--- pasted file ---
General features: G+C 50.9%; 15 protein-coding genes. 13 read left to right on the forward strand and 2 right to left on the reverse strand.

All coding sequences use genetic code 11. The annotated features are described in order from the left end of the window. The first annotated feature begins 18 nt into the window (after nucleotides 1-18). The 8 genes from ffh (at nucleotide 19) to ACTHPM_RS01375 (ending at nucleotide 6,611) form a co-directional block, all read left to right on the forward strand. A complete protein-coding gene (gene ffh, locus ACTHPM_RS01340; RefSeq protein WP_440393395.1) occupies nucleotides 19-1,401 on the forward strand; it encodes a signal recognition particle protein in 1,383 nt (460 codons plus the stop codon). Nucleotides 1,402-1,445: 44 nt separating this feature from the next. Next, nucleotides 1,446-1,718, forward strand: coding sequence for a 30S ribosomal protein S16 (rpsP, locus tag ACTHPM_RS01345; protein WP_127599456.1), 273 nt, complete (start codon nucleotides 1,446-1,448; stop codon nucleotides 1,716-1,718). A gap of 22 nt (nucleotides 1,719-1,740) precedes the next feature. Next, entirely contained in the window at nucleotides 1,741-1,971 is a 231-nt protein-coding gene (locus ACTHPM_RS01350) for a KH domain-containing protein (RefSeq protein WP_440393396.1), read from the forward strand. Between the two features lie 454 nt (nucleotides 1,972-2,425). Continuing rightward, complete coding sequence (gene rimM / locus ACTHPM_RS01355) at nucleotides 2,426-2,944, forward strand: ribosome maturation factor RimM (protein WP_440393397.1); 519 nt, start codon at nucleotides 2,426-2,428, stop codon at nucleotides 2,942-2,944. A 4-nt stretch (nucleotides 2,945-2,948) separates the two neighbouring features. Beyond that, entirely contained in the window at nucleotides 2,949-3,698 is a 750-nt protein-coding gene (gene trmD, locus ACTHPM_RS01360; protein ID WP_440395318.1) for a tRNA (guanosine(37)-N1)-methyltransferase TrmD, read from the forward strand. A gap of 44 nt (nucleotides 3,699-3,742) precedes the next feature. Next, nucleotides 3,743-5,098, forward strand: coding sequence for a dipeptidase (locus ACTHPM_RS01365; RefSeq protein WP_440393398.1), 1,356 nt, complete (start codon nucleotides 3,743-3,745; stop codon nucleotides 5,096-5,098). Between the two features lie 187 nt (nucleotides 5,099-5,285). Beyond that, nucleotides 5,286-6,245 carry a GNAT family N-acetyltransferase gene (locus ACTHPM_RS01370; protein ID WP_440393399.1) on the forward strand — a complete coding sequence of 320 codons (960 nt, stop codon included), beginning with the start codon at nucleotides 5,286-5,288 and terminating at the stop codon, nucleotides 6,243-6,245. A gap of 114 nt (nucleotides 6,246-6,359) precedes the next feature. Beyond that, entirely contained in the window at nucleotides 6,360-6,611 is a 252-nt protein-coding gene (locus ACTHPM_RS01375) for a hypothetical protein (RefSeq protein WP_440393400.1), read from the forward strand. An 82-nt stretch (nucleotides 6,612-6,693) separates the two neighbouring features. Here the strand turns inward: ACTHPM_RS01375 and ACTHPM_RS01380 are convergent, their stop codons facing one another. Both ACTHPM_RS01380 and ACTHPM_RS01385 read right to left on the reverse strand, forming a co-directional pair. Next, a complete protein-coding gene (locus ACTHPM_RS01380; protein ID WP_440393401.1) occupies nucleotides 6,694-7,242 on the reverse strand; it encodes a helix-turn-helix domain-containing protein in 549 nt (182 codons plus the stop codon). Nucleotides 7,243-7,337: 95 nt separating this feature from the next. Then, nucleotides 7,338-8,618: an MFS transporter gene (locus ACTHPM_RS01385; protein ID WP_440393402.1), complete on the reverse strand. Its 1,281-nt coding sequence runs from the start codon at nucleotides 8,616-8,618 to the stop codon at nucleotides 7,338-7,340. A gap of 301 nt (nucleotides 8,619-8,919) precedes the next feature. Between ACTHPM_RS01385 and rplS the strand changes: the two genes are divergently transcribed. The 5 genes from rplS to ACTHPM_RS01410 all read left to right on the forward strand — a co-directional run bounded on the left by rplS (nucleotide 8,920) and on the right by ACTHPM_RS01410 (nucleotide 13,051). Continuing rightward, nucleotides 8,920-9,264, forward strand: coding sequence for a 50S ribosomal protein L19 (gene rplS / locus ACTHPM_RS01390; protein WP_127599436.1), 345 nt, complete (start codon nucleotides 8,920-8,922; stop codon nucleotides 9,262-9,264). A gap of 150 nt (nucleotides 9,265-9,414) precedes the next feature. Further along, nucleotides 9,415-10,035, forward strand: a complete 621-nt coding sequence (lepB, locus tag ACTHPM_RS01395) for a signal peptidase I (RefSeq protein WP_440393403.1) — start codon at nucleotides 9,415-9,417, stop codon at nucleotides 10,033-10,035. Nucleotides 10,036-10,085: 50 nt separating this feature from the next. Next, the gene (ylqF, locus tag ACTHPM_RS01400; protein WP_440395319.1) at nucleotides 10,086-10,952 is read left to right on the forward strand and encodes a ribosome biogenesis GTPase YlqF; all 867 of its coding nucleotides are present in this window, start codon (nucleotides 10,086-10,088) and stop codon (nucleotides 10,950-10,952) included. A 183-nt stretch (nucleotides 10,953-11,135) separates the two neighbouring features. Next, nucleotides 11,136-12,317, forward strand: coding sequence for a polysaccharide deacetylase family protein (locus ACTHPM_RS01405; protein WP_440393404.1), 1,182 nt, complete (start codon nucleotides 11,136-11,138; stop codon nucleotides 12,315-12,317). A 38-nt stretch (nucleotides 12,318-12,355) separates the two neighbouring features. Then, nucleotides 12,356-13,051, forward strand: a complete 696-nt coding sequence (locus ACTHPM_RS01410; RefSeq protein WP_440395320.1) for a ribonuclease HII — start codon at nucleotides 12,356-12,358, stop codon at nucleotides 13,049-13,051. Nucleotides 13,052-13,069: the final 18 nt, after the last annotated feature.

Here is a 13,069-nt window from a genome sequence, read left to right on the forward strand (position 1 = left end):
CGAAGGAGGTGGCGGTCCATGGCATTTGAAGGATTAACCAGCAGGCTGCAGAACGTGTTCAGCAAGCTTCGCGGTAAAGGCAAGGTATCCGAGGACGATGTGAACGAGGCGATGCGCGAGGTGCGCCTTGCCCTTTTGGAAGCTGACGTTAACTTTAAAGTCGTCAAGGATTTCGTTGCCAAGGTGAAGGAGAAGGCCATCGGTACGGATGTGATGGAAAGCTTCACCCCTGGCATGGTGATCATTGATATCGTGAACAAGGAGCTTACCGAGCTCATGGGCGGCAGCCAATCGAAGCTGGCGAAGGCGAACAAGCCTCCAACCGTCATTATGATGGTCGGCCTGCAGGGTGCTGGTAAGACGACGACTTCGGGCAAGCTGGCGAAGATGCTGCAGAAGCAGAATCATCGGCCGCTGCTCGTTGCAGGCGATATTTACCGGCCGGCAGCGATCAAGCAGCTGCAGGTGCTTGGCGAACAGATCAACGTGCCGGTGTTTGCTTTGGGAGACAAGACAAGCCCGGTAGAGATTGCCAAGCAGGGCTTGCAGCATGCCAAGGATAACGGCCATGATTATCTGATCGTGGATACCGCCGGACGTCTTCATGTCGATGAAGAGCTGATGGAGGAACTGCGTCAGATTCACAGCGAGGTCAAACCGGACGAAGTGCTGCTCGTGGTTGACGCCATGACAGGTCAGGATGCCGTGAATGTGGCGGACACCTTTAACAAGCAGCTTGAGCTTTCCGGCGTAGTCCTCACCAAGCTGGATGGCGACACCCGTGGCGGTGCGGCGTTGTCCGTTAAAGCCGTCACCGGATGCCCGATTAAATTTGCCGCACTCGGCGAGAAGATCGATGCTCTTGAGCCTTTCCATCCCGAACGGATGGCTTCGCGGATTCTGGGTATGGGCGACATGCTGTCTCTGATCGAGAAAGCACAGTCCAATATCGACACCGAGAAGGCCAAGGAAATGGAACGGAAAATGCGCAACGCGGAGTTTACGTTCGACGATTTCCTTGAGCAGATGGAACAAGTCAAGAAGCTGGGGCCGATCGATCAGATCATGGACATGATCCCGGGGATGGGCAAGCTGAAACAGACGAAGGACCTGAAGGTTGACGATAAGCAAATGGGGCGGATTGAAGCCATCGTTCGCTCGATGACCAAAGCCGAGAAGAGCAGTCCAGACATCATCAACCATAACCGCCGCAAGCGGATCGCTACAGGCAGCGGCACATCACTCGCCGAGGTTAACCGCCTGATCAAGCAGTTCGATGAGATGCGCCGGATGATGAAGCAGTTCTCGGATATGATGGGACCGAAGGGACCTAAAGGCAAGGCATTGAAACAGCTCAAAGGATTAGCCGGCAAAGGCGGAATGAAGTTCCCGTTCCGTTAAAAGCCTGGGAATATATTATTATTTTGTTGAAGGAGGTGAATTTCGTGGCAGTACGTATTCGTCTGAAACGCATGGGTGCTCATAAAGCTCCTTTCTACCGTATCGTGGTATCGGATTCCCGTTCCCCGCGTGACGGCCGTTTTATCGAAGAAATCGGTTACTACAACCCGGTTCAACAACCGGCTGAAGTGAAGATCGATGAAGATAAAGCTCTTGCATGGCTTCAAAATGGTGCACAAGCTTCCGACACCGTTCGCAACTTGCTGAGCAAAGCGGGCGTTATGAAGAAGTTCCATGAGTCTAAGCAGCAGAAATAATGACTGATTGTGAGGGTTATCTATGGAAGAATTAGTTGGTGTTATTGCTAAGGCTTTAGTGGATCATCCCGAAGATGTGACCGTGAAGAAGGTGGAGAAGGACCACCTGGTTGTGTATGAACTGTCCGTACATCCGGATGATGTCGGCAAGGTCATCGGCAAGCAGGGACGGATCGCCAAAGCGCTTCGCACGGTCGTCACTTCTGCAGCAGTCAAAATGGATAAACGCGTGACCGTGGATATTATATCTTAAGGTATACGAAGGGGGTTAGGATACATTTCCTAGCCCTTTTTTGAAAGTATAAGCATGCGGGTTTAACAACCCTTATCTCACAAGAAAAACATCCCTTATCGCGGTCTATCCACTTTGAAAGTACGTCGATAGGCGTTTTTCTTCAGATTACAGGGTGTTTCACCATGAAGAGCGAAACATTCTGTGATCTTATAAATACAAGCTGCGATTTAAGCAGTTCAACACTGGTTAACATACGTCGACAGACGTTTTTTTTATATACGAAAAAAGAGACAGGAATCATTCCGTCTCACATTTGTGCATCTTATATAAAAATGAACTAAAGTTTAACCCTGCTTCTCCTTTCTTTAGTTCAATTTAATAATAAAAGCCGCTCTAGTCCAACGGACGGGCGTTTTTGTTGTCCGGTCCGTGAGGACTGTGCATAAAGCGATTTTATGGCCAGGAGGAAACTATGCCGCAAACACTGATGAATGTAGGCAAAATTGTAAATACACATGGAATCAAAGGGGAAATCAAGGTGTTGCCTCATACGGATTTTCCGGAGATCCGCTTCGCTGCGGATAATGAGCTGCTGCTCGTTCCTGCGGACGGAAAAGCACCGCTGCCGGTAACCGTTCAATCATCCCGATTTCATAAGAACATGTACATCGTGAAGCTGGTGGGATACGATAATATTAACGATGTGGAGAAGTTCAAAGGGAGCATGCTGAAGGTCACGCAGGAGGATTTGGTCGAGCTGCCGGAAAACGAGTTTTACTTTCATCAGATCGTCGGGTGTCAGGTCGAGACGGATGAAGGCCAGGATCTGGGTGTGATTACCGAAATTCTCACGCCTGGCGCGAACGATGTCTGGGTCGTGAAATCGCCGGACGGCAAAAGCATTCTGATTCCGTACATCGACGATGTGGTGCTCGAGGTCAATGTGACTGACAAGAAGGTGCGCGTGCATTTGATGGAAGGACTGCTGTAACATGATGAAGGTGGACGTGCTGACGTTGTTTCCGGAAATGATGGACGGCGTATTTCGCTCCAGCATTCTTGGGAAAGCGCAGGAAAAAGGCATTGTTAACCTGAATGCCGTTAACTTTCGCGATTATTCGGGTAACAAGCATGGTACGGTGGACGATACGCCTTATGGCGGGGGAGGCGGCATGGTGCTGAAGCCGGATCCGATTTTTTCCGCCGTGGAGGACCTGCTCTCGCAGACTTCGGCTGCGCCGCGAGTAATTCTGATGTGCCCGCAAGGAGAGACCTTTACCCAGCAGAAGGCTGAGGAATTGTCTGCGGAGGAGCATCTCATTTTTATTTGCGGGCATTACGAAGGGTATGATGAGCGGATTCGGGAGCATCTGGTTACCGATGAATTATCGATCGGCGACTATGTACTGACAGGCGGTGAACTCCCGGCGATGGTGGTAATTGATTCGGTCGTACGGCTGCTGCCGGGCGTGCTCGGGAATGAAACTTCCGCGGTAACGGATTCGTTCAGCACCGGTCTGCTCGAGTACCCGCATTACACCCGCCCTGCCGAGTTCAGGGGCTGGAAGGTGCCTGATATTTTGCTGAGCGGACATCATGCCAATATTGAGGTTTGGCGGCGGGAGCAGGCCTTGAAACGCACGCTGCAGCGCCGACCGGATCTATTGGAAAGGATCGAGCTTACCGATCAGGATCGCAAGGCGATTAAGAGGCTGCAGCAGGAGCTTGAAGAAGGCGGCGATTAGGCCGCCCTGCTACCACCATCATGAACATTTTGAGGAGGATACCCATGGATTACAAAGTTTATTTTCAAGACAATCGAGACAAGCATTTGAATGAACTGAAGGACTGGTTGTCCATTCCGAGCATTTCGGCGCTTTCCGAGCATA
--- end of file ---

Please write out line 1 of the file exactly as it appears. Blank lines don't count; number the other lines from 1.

General features: G+C 50.9%; 15 protein-coding genes. 13 read left to right on the forward strand and 2 right to left on the reverse strand.